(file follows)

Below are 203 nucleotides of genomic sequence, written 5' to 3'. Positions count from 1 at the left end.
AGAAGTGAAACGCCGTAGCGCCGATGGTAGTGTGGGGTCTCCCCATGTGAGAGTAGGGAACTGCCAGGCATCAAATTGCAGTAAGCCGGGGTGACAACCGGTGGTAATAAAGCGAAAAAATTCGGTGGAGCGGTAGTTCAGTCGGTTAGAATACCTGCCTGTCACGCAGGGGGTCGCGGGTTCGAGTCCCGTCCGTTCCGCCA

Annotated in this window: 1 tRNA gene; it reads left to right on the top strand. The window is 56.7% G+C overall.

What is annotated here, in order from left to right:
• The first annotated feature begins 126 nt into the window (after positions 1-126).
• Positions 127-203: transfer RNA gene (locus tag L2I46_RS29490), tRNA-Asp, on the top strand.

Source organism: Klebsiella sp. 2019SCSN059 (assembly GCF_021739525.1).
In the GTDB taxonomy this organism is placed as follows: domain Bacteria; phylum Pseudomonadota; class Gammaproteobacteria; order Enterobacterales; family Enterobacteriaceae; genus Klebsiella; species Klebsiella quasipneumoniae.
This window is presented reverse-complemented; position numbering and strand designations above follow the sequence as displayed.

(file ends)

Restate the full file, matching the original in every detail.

Below are 203 nucleotides of genomic sequence, written 5' to 3'. Positions count from 1 at the left end.
AGAAGTGAAACGCCGTAGCGCCGATGGTAGTGTGGGGTCTCCCCATGTGAGAGTAGGGAACTGCCAGGCATCAAATTGCAGTAAGCCGGGGTGACAACCGGTGGTAATAAAGCGAAAAAATTCGGTGGAGCGGTAGTTCAGTCGGTTAGAATACCTGCCTGTCACGCAGGGGGTCGCGGGTTCGAGTCCCGTCCGTTCCGCCA

Annotated in this window: 1 tRNA gene; it reads left to right on the top strand. The window is 56.7% G+C overall.

What is annotated here, in order from left to right:
• The first annotated feature begins 126 nt into the window (after positions 1-126).
• Positions 127-203: transfer RNA gene (locus tag L2I46_RS29490), tRNA-Asp, on the top strand.

Source organism: Klebsiella sp. 2019SCSN059 (assembly GCF_021739525.1).
In the GTDB taxonomy this organism is placed as follows: domain Bacteria; phylum Pseudomonadota; class Gammaproteobacteria; order Enterobacterales; family Enterobacteriaceae; genus Klebsiella; species Klebsiella quasipneumoniae.
This window is presented reverse-complemented; position numbering and strand designations above follow the sequence as displayed.